By Robert Morgan
Few can be in any doubt of the coalition government commitment to worker inclusive mutuals and the potential for not only smaller government as a result but a revival of the outsourcing services industry. This model acts as a template to appease European workers councils who have long held back the greater use of outsourcing in country like France and Germany.
Headline grabbers like ““Ministers are poised to launch one of the biggest experiments in public sector reform … a John Lewis-style mutual – the first to be created in central government”, and “… three or four more Mutuals THIS year …” and “…1,000,000 public sector workers in Mutuals by 2015” in the Financial Times this week has not been picked by the bulk of the popular press. But they and the continental press soon will.
Francis Maude, Mutualisation’s marketing guru has said of the MyCSP mutual ““I don’t … view this as the ultimate model … we have learnt … The next one should be easier to do”. The award of the MyCSP contract, rumoured to be ten years with a break clause at year seven, will administer 1.5m government pensions, transfer 500 DWP staff into the SPV, see CEO compensation capped at 8% above average employee salary, net profits shared with the supplier but only after 1% going to charity and 1% going to apprenticeships, and employees interests will be represented by an externally advertised director. So part of the model are clear – a new form of privatisation with Jon Lewis style employee participation and share ownership and a “caring” social charter.
But has government learnt from Labour’s disasters in PFI / PPP – you know the £120 to change a light bulb stories. Key questions need answers:
- To what extent will the mutual be given freedom to operate?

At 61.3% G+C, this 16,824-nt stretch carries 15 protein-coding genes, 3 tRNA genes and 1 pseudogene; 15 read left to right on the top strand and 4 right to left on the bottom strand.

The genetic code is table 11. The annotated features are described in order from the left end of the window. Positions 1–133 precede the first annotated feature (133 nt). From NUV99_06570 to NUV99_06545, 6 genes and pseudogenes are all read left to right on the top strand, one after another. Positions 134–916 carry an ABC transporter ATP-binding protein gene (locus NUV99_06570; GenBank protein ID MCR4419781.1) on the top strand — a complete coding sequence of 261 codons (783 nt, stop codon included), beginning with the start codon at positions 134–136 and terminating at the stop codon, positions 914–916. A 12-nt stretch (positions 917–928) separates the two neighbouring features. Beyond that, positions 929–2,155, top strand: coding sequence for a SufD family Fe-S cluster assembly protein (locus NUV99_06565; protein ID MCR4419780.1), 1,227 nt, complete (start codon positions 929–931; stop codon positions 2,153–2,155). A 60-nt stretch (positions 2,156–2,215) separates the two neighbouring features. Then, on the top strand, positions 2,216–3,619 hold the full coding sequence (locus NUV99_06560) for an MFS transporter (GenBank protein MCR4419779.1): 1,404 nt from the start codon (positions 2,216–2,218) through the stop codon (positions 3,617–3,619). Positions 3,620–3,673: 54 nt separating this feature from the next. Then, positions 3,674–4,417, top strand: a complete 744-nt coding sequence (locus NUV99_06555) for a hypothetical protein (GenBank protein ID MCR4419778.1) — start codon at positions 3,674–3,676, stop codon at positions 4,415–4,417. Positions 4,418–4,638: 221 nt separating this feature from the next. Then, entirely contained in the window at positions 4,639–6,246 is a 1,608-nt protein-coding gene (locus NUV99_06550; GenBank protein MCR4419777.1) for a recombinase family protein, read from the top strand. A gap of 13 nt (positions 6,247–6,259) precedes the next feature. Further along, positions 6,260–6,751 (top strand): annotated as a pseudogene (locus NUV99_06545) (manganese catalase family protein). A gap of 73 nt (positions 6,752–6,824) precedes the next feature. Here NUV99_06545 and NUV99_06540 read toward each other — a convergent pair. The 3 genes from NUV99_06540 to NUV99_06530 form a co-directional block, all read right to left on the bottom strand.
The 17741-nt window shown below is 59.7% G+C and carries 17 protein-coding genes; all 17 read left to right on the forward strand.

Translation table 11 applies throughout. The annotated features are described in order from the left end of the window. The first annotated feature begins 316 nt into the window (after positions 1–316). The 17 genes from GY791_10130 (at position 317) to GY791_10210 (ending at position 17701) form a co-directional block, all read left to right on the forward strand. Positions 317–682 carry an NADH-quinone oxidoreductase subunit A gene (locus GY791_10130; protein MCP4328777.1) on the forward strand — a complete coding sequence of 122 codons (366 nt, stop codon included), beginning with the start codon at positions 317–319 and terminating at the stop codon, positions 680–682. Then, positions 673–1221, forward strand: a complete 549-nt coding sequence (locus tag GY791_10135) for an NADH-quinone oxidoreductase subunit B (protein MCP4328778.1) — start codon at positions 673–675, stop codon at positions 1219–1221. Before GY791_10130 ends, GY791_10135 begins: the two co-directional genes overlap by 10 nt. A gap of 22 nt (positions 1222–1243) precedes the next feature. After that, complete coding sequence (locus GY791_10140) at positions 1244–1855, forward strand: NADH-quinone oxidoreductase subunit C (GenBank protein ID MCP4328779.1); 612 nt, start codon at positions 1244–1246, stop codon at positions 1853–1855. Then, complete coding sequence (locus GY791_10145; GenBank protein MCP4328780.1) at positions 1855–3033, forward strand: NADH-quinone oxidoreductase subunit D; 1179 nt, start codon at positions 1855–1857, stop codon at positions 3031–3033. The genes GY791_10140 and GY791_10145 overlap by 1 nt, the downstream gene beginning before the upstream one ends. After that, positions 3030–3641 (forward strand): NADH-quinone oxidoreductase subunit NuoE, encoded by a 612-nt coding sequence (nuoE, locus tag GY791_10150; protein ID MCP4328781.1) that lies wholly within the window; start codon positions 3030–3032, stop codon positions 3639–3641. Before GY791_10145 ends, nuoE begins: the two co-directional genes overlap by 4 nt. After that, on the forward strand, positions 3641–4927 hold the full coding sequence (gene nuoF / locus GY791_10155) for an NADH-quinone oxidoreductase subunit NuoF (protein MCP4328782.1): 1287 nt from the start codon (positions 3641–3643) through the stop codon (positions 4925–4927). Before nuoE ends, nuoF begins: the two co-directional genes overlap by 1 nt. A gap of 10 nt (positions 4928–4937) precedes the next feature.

- At least in the short-term, a mutual remains tied to its public sector background and delivery and is therefore subject to the rigours and constraints of regulation, OJEU and accountability to the Auditor General. Will these restrictions be “officially loosened” any time soon?
- Everyone agrees that the public sector will continue to shrink and by definition therefore, so will a dependent mutual’s service revenues, this throws up questions on it’s ability to survive – and to attract external revenues, and so …
- … will the choice of partner be heavily dependent on their demonstrated ability or commitment to develop such services?
- What penalties are there for NOT securing external business?
- How might the Mutual formula vary and evolve between different circumstances?
More importantly for the outsourcing industry is, are more commercial models going to spring up and be accepted. The consensus of clients I have spoken to is “yes”, but this needs to be balanced with the fact that there was not a single tier one outsourcer (IBM, CSC, HP) in the short-list for MyCSP. Demand says “yes” and Supply says “yawn”.
Robert Morgan, formerly the founder of Morgan Chambers and now director of outsourcing advisory Burnt Oak Partners, is delivering a speech on Part Equity models for commerce on Wednesday 8th February 2012 at Berwin Leighton Paisner – the event is free and tickets can be coordinated via shan,firstname.lastname@example.org – yes it is a comma!
Robert also writes the influential Outsourcing Lex column at
Posted in Campaign4Change, mutualisation, mutuals, outsourcing, procurement
Tagged Berwin Leighton Paisner, Burnt Oak Partners, Francis Maude, John Lewis, mutuals, MyCSP, outsourcing, PFI, Robert Morgan
By David Bicknell
I just read an excellent piece by Craig Dearden-Philips in the Guardian today about the politics involved in the spinning out of a public sector mutual.